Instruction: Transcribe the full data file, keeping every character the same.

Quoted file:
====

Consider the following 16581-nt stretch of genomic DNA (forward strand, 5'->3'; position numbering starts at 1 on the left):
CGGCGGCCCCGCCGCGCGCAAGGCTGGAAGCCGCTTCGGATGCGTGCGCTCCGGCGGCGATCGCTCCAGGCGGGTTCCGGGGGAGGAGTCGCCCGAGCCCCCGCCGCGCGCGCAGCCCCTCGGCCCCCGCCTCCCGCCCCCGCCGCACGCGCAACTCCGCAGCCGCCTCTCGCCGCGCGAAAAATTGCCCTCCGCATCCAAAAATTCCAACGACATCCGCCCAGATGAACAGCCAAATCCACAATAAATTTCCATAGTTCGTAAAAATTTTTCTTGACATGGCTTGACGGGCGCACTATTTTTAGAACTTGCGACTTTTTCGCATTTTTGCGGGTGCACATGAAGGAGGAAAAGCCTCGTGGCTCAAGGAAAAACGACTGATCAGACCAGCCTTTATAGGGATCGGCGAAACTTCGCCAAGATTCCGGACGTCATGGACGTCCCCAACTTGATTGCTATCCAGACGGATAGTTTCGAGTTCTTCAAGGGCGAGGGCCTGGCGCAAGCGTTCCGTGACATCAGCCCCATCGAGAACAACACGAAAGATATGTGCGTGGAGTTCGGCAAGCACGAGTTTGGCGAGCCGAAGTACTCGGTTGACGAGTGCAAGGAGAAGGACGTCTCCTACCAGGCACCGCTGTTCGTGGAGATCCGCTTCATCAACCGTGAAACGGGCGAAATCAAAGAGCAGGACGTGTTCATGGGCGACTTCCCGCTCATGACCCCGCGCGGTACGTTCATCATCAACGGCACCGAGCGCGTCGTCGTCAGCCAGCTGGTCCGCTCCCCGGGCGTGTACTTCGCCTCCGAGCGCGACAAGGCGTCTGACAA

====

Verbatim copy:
Consider the following 16581-nt stretch of genomic DNA (forward strand, 5'->3'; position numbering starts at 1 on the left):
CGGCGGCCCCGCCGCGCGCAAGGCTGGAAGCCGCTTCGGATGCGTGCGCTCCGGCGGCGATCGCTCCAGGCGGGTTCCGGGGGAGGAGTCGCCCGAGCCCCCGCCGCGCGCGCAGCCCCTCGGCCCCCGCCTCCCGCCCCCGCCGCACGCGCAACTCCGCAGCCGCCTCTCGCCGCGCGAAAAATTGCCCTCCGCATCCAAAAATTCCAACGACATCCGCCCAGATGAACAGCCAAATCCACAATAAATTTCCATAGTTCGTAAAAATTTTTCTTGACATGGCTTGACGGGCGCACTATTTTTAGAACTTGCGACTTTTTCGCATTTTTGCGGGTGCACATGAAGGAGGAAAAGCCTCGTGGCTCAAGGAAAAACGACTGATCAGACCAGCCTTTATAGGGATCGGCGAAACTTCGCCAAGATTCCGGACGTCATGGACGTCCCCAACTTGATTGCTATCCAGACGGATAGTTTCGAGTTCTTCAAGGGCGAGGGCCTGGCGCAAGCGTTCCGTGACATCAGCCCCATCGAGAACAACACGAAAGATATGTGCGTGGAGTTCGGCAAGCACGAGTTTGGCGAGCCGAAGTACTCGGTTGACGAGTGCAAGGAGAAGGACGTCTCCTACCAGGCACCGCTGTTCGTGGAGATCCGCTTCATCAACCGTGAAACGGGCGAAATCAAAGAGCAGGACGTGTTCATGGGCGACTTCCCGCTCATGACCCCGCGCGGTACGTTCATCATCAACGGCACCGAGCGCGTCGTCGTCAGCCAGCTGGTCCGCTCCCCGGGCGTGTACTTCGCCTCCGAGCGCGACAAGGCGTCTGACAA